[Q&A] Crypto exchanges Bithumb, Upbit, Korbit get green light
[THE INVESTOR] The Korea Blockchain Association on July 11 said a dozen cryptocurrency exchanges received the green light during its inaugural self-regulatory review. They include Bithumb, Upbit, Korbit, Coinone, Dexko, Neoframe, Gopax, OKCoin Korea, Coinzest, Coinplug, Hanbitco and Huobi Korea.
Initially, 14 exchanges signed up for the evaluation in April, but two withdrew. The association declined to give further information about them.
The review, conducted by third-party experts, consisted of two parts: general review and security assessment.
Under the general review that inspected 28 criteria, the exchanges are required to have more than 2 billion won (US$1.78 million) in assets, disclose information of new coin listings, store at least 70 percent of cryptocurrency deposits in a “cold wallet,” prevent price manipulation and install a set of anti-money-laundering rules, among others.
The security assessment was conducted through four rounds of interviews with the security officers of the exchanges. In total, it reviewed 66 criteria within eight large sections, including user certification, network, wallet, server, access control, restoration, management and personal data protection.
“Passing the evaluation does not mean the exchanges have perfect security or service,” Jeon Ha-jin, chairman of the self-regulatory committee of the association, told reporters in Seoul. “They simply met the minimum standard required to protect users.”
The association -- composed of 23 exchanges -- said it will review the remaining 11 exchanges as soon as possible.
Following is the Q&A session during a related press conference.
Q: Can you disclose the evaluation results of individual exchanges?
A: We cannot give out the exact scores, as it could make some of them vulnerable to cyberattacks. The review is to certify that these exchanges are armed with minimum security standards to protect users. We plan to adopt a more systematic grading process in the next round.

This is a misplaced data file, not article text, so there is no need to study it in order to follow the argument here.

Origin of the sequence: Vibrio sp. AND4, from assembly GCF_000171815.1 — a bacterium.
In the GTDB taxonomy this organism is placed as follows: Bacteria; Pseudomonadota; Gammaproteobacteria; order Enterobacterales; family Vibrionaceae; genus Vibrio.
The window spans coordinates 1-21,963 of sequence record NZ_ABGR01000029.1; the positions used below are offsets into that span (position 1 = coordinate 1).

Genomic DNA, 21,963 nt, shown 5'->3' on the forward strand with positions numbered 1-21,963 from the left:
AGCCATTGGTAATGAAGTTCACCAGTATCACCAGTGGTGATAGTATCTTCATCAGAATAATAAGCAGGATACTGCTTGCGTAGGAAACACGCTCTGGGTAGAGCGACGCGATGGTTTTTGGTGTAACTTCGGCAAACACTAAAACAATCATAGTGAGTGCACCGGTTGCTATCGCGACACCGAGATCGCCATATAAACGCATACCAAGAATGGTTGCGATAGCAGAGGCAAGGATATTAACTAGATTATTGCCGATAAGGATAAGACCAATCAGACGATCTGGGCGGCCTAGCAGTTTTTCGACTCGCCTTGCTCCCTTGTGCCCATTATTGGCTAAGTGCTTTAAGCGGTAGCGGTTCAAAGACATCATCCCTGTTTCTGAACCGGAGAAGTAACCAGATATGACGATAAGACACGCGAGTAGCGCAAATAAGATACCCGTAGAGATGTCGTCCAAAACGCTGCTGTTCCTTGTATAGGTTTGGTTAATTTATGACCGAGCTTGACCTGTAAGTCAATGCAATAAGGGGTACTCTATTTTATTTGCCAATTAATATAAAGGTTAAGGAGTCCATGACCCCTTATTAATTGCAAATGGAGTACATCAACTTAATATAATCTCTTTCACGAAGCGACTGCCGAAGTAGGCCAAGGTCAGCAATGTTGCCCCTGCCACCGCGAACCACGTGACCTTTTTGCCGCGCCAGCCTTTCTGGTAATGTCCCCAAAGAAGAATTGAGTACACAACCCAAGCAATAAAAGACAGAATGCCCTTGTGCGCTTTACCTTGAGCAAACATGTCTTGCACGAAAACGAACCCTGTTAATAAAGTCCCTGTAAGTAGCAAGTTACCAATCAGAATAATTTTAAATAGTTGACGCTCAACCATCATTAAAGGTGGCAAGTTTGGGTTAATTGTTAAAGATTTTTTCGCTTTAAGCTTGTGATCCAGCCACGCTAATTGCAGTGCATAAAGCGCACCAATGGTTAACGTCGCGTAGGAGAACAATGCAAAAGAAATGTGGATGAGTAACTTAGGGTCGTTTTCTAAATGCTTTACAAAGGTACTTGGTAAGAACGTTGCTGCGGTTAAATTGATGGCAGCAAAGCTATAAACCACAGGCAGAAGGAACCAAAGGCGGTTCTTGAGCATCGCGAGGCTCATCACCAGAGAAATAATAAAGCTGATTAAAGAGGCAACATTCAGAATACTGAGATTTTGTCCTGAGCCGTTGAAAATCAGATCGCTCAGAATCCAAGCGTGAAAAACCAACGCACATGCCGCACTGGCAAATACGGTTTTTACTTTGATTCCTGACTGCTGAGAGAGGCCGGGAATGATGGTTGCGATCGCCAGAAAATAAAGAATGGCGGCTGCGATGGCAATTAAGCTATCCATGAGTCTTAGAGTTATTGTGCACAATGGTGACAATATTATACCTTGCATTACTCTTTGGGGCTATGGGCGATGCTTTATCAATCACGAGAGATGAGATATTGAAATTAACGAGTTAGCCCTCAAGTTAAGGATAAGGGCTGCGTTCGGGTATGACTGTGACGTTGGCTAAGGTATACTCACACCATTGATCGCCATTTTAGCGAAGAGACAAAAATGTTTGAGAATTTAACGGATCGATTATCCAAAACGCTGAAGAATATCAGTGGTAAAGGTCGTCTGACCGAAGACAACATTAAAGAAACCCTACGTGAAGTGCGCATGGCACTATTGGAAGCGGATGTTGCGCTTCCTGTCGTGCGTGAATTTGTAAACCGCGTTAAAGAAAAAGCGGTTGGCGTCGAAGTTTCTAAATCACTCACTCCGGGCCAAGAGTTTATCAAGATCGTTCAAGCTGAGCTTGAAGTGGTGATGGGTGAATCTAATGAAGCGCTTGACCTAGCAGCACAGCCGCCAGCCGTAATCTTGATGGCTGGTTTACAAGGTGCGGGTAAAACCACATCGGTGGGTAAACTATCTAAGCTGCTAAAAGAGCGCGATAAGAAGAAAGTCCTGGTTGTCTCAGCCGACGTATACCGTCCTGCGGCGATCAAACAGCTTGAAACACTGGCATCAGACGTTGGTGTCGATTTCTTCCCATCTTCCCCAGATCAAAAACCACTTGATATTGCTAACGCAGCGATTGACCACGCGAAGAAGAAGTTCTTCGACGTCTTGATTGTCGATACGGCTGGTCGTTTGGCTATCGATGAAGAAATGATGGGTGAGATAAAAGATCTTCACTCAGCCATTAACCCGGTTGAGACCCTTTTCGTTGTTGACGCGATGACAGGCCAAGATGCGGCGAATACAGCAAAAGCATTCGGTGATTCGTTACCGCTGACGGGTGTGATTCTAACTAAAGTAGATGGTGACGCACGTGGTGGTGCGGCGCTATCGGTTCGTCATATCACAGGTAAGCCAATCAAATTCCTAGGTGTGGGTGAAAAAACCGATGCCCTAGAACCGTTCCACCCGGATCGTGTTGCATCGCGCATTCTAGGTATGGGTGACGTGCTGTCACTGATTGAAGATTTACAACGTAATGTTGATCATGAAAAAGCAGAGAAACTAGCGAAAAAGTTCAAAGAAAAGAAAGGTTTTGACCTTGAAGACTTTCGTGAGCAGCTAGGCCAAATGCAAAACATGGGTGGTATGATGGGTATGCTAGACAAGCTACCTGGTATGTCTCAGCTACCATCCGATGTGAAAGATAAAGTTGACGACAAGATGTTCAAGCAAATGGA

Q: What caused the delay in the assessment that was supposed to be announced in June?
A: All 12 exchanges passed the general review. But for the security assessment, there was a huge gap between the exchanges in their level of cybersecurity. Nine of the exchange’s security systems were deemed insufficient compared to what we had expected. So we requested for modifications, which caused the delay.
Q: You began the self-review with 14 exchanges initially. What happened to the other two firms?
A: In April, 14 exchanges applied for self-evaluation. But two of exchanges felt they weren’t ready so they backed out, saying they will do it when they are ready. So only 12 exchanges conducted the self-review.
Q: Are all member exchanges required to pass self-regulatory measures?
A: When the association first kicked off with 23 member exchanges, we had not prepared the self-regulatory measures. But from now on, we are planning to make self-review as a prerequisite to gain membership of the association.
Q: Are you seeking to enroll a group insurance program for the exchanges?
A: We are currently reviewing three insurers -- Hanwha General Insurance, Hyundai Marine & Fire Insurance and DB Insurance, that have offered their program to us. But all the exchanges differ by asset size and transaction volumes. So we will soon select a preferred insurer for the association, and each exchange can contact the insurer to discuss the terms.
Q: Some exchanges are still unable to operate here because the banks are refusing to issue new real-name accounts. What’s the update? Would the exchanges that passed the self-review gain bank approval?
A: At the moment, no such discussion between the association and the banks or the government is going on.
Q: Despite the self-review initiative, hacking incidents are still occurring, including that of Bithumb. What is your position?
A: The self-review approval cannot prevent cyberattacks entirely. Exchanges with bigger assets are more vulnerable to such attacks because of their fund size. These exchanges have to continue to strengthen their security. There is no such thing as a safe exchange. The self-review is a minimum requirement to assure security.
By Ahn Sung-mi (firstname.lastname@example.org)